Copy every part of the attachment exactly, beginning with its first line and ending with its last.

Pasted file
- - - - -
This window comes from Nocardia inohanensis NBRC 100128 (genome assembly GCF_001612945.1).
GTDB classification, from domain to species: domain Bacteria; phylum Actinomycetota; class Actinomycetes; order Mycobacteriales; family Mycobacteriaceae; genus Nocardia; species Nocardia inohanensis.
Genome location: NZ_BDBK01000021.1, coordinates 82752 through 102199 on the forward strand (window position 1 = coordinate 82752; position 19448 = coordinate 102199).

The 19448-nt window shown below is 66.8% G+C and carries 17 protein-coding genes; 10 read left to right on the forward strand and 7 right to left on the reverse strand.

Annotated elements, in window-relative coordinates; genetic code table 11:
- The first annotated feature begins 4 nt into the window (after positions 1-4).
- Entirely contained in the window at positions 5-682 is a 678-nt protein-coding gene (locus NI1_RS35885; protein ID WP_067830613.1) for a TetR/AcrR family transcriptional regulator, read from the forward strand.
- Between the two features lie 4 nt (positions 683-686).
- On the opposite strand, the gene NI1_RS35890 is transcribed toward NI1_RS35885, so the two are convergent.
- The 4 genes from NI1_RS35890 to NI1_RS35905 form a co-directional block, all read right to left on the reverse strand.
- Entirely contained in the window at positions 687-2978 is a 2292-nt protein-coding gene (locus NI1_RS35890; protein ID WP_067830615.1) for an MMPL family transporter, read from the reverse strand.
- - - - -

This window comes from Nocardia inohanensis NBRC 100128 (genome assembly GCF_001612945.1).
GTDB classification, from domain to species: domain Bacteria; phylum Actinomycetota; class Actinomycetes; order Mycobacteriales; family Mycobacteriaceae; genus Nocardia; species Nocardia inohanensis.
Genome location: NZ_BDBK01000021.1, coordinates 82752 through 102199 on the forward strand (window position 1 = coordinate 82752; position 19448 = coordinate 102199).

The 19448-nt window shown below is 66.8% G+C and carries 17 protein-coding genes; 10 read left to right on the forward strand and 7 right to left on the reverse strand.

Annotated elements, in window-relative coordinates; genetic code table 11:
- The first annotated feature begins 4 nt into the window (after positions 1-4).
- Entirely contained in the window at positions 5-682 is a 678-nt protein-coding gene (locus NI1_RS35885; protein ID WP_067830613.1) for a TetR/AcrR family transcriptional regulator, read from the forward strand.
- Between the two features lie 4 nt (positions 683-686).
- On the opposite strand, the gene NI1_RS35890 is transcribed toward NI1_RS35885, so the two are convergent.
- The 4 genes from NI1_RS35890 to NI1_RS35905 form a co-directional block, all read right to left on the reverse strand.
- Entirely contained in the window at positions 687-2978 is a 2292-nt protein-coding gene (locus NI1_RS35890; protein ID WP_067830615.1) for an MMPL family transporter, read from the reverse strand.